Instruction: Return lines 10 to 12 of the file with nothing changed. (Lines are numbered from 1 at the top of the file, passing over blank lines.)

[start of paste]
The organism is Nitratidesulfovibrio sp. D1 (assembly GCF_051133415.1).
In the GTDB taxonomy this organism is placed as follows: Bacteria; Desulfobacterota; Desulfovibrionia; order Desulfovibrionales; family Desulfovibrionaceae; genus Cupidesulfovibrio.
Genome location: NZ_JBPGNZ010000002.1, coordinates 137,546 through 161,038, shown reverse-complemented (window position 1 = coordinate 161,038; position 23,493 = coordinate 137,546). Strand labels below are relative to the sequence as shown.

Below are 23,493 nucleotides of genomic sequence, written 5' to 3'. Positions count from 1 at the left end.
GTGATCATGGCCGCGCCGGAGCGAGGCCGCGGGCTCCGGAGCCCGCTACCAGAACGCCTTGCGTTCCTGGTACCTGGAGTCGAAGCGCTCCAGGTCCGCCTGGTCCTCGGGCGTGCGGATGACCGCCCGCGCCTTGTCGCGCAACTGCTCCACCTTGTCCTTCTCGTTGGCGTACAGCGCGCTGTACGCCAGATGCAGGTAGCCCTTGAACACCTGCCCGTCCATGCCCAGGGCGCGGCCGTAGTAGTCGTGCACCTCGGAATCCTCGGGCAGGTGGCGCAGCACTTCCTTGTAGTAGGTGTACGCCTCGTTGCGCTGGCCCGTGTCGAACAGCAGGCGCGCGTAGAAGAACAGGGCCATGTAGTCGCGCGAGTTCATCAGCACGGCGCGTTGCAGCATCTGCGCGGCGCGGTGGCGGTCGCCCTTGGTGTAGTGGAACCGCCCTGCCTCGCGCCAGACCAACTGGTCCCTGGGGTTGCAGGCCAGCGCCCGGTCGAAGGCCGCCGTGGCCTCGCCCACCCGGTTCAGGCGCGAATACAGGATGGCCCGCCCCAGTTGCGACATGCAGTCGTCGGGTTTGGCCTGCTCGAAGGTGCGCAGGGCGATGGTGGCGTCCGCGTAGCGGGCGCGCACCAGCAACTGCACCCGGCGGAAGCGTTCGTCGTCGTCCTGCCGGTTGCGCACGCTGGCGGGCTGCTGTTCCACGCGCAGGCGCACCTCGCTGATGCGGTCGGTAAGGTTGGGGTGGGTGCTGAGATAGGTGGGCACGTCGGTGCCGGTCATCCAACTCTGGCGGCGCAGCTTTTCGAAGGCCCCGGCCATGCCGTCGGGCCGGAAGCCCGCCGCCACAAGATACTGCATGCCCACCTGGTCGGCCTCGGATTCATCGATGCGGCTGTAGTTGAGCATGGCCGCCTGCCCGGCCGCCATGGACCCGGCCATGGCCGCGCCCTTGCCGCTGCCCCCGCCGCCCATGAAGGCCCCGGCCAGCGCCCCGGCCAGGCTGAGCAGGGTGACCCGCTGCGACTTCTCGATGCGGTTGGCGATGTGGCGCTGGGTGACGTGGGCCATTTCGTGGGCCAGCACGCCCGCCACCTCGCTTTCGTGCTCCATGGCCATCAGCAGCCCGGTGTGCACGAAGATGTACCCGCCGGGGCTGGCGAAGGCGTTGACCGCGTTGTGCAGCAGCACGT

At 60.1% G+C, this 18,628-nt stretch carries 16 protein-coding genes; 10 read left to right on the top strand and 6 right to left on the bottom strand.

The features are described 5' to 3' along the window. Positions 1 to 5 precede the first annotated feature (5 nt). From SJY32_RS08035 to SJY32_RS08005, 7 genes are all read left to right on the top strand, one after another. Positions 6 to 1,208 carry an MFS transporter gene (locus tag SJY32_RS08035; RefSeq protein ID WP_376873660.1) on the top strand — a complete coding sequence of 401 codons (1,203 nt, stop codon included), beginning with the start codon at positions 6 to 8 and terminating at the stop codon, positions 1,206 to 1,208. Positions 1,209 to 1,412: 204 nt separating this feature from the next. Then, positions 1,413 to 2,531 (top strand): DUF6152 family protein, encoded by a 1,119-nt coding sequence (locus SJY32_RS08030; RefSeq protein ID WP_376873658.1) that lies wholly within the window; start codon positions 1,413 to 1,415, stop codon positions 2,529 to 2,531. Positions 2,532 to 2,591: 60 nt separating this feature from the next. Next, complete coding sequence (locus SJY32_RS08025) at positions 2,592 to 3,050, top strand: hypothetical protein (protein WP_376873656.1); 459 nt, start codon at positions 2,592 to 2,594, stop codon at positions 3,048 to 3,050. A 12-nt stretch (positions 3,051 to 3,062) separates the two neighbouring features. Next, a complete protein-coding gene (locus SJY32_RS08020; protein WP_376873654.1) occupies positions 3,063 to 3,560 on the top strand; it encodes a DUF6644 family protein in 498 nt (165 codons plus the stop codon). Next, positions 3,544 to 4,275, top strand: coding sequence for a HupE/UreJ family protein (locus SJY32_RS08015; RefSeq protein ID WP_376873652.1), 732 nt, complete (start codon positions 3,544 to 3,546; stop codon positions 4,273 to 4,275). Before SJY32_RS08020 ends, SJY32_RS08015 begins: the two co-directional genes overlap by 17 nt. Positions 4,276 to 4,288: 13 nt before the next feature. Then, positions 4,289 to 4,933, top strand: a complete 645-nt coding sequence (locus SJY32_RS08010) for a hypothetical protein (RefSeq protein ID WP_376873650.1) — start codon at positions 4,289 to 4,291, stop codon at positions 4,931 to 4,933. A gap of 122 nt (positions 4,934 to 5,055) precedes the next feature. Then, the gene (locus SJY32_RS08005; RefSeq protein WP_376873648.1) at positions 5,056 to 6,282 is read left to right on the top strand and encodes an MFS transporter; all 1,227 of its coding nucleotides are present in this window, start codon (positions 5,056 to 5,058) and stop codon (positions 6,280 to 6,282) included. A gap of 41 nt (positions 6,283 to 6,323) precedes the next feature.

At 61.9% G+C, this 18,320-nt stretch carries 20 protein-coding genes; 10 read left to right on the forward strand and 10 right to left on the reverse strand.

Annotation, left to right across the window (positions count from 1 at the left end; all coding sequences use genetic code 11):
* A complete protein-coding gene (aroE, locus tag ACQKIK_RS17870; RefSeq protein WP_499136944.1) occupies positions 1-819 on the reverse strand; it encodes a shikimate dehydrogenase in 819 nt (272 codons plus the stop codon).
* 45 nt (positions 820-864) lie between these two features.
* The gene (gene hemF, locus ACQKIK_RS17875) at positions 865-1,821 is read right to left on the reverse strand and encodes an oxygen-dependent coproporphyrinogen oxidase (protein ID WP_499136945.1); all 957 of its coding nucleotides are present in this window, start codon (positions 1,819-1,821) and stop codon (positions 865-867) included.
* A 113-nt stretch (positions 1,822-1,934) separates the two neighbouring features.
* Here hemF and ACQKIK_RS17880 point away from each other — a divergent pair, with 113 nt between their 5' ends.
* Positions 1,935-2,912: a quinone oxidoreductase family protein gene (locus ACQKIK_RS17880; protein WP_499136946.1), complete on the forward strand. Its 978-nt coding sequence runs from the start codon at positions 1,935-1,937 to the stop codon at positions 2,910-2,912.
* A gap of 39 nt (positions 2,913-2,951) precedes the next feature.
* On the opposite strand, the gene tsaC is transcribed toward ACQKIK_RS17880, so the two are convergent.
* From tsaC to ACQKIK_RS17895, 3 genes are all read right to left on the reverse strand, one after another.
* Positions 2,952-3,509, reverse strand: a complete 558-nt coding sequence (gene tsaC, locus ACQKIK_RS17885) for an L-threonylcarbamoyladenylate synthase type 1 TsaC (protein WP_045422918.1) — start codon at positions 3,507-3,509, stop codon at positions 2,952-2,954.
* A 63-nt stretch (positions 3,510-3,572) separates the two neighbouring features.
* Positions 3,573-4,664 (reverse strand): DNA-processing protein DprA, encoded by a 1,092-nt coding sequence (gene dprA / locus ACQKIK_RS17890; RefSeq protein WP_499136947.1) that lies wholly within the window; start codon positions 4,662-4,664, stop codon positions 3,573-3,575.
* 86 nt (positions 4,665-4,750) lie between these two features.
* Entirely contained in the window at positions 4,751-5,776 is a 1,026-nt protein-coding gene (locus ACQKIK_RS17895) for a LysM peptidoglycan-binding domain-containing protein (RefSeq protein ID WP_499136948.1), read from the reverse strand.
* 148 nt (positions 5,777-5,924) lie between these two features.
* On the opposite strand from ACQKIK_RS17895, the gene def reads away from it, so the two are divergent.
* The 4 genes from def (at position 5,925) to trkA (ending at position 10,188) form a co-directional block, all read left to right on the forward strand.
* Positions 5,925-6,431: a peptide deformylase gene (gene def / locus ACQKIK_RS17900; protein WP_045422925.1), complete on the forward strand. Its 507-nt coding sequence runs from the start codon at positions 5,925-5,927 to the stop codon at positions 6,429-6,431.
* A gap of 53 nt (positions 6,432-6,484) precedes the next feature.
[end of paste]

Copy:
* A complete protein-coding gene (aroE, locus tag ACQKIK_RS17870; RefSeq protein WP_499136944.1) occupies positions 1-819 on the reverse strand; it encodes a shikimate dehydrogenase in 819 nt (272 codons plus the stop codon).
* 45 nt (positions 820-864) lie between these two features.
* The gene (gene hemF, locus ACQKIK_RS17875) at positions 865-1,821 is read right to left on the reverse strand and encodes an oxygen-dependent coproporphyrinogen oxidase (protein ID WP_499136945.1); all 957 of its coding nucleotides are present in this window, start codon (positions 1,819-1,821) and stop codon (positions 865-867) included.